Once Upon A Time not too long ago and not too far away, yet high above in the sky, lived a people inside a rainbow. Often times, these rainbow dwellers would slide down and live alongside the people on the ground. Now, most of the rainbow people choose to live in great big cities with buildings that almost reach right back up to the sky so they can still feel close to home. Others prefer villages and smaller cities like Kingston, ON Canada. Kingston is very old, and is very grey and is made up entirely of limestone. The houses are limestone, the streets are limestone, even some of the people act like they’re MADE of limestone! Some Kingstonians are very proud of their history and still treat many of the old, dead, white men that colonized their area as if they were still alive and that they should be adored and idolized like gods or super heroes or chocolate chip ice cream! However, there is also much beauty in the city and there are those in Kingston that, like the rainbow people, can see the vibrant colours that hum and thrum from its sidewalks to the tops of the tallest trees. These colourful citizens embrace music, art, laughter, love and people who are different unlike the limestone people who like things the same, grey, and rocky. So of course the people of the rainbow are made to feel welcome at one of the largest celebrations of art and love in the city ironically on the site of a historical burial ground- called Skeleton Park.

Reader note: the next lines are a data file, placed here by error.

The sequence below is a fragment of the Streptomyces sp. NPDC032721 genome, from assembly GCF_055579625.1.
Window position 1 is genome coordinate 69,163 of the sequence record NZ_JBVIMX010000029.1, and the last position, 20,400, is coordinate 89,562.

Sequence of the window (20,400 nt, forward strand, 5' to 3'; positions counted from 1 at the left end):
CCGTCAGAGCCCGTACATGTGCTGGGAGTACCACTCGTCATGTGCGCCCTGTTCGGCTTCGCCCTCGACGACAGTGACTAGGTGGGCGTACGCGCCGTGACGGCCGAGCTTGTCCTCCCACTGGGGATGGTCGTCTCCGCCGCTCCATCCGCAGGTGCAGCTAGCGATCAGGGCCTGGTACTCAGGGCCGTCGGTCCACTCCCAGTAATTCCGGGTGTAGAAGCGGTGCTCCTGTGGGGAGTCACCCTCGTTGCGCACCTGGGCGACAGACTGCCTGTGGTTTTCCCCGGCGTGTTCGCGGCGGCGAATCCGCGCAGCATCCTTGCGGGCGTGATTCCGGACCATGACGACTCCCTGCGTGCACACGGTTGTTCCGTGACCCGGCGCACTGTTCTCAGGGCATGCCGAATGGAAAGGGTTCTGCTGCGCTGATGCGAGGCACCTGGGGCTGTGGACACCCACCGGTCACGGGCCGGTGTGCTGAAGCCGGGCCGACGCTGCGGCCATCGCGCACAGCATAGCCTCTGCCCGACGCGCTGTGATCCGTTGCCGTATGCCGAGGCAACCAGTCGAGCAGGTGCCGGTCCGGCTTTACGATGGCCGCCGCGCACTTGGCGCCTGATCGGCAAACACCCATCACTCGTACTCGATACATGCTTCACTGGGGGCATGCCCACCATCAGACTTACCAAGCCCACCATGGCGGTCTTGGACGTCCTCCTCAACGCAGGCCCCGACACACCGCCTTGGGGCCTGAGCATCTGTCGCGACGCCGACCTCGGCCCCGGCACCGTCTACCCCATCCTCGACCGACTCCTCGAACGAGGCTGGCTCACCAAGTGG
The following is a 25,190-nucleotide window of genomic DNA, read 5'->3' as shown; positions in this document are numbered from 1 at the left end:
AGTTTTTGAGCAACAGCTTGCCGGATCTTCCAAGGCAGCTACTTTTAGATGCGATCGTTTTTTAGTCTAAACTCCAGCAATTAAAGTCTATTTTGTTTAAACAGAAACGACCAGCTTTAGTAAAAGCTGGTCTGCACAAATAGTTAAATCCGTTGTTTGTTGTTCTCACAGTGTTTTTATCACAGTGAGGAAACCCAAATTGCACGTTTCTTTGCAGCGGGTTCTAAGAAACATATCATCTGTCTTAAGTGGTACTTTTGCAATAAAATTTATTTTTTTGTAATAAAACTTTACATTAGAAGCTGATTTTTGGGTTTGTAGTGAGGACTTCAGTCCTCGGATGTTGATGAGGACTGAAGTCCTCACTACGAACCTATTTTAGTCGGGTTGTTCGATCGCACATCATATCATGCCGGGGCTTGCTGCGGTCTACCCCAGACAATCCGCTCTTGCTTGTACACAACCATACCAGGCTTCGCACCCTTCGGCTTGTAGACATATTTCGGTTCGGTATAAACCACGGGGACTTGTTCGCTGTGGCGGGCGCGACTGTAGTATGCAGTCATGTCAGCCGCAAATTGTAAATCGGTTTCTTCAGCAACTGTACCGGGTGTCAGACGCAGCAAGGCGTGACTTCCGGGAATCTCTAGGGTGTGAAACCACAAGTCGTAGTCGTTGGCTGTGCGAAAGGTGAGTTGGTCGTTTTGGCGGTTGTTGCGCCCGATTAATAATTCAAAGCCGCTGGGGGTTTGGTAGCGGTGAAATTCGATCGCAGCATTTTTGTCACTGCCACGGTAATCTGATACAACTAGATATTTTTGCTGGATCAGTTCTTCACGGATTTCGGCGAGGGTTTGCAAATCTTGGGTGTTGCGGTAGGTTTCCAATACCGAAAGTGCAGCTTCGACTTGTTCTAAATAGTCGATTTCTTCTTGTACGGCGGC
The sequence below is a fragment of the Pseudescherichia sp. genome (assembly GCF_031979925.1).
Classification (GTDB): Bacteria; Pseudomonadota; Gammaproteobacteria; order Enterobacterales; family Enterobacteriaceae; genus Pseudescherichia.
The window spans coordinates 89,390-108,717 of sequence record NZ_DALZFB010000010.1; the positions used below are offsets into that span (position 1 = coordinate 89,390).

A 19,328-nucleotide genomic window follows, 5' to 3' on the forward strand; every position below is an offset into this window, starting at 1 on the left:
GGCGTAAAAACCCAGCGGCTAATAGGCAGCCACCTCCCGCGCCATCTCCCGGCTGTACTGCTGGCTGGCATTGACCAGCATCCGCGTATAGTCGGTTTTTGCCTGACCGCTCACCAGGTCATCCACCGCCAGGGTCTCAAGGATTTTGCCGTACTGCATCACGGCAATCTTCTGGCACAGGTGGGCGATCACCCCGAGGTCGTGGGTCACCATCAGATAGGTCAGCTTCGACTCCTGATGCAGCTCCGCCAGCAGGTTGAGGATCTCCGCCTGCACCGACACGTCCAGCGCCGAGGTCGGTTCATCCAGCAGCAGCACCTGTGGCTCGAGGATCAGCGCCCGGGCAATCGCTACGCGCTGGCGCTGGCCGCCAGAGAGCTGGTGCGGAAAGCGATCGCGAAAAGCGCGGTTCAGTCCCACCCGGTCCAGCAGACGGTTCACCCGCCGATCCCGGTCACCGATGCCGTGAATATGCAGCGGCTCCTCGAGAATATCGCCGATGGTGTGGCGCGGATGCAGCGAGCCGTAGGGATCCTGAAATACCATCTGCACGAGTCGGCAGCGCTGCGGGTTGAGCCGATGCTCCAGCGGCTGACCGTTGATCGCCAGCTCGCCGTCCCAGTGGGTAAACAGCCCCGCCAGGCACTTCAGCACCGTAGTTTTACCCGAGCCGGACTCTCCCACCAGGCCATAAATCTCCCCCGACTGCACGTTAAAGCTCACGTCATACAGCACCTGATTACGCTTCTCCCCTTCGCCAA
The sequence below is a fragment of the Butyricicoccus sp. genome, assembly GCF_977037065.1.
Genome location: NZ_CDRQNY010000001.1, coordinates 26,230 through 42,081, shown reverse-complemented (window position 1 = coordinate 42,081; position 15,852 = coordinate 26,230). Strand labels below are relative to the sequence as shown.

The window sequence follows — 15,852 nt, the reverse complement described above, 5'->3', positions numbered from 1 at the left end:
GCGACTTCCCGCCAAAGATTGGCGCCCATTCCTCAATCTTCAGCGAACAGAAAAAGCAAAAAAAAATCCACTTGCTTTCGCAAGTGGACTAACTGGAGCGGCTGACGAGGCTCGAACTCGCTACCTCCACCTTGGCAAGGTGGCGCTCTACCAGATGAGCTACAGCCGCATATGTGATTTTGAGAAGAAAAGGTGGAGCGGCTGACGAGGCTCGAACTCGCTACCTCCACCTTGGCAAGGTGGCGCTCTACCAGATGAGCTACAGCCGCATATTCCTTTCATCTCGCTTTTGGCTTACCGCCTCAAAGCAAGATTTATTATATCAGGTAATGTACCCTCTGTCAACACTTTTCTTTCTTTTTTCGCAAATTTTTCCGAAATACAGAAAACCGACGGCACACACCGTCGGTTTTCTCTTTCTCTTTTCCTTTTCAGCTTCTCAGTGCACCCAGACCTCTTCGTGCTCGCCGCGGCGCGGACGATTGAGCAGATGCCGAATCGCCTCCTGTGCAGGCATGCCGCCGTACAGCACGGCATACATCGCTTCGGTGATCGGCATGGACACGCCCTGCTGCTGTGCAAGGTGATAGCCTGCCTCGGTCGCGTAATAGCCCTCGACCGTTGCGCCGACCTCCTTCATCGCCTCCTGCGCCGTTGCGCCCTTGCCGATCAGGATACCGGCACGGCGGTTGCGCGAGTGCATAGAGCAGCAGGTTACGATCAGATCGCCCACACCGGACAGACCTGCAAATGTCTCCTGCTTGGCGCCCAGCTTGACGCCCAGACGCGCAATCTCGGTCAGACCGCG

One year, two of the rainbow people’s queens came to the Skeleton Park Arts Festival dressed in fabulous gowns and crowns and read for all the little children of the land. Normally they dressed like most boys do but on special days like that day, they wore their royal fineness to look pretty for the people. The children cheered and the grownups clapped with joyful approval and from that day on, this very special Drag Queen StoryTime occurred every year. Little did the rainbow people know, but word of their little tradition had gotten out thanks to the Facebook Fairies and cities all over the land, big and small were doing Drag Queen StoryTime. And although some of the rainbow people in bigger cities are claiming to have created this special event– we here in the land of limestone know the truth. The truth that sometimes the most magical, colourful moments to connect with each other can often originate from the smallest and greyest of places.
As Reelout is primarily an LGBTQ+ festival for adults, Matt pondered how the organization could thematically engage with families as he walked home and as he had many friends in the community who were drag queens and with the new book still fresh in his mind, Matt quickly reached out to his drag queen friends and asked if they would like to read the book to children on the day of the festival and it would be called Drag Queen StoryTime.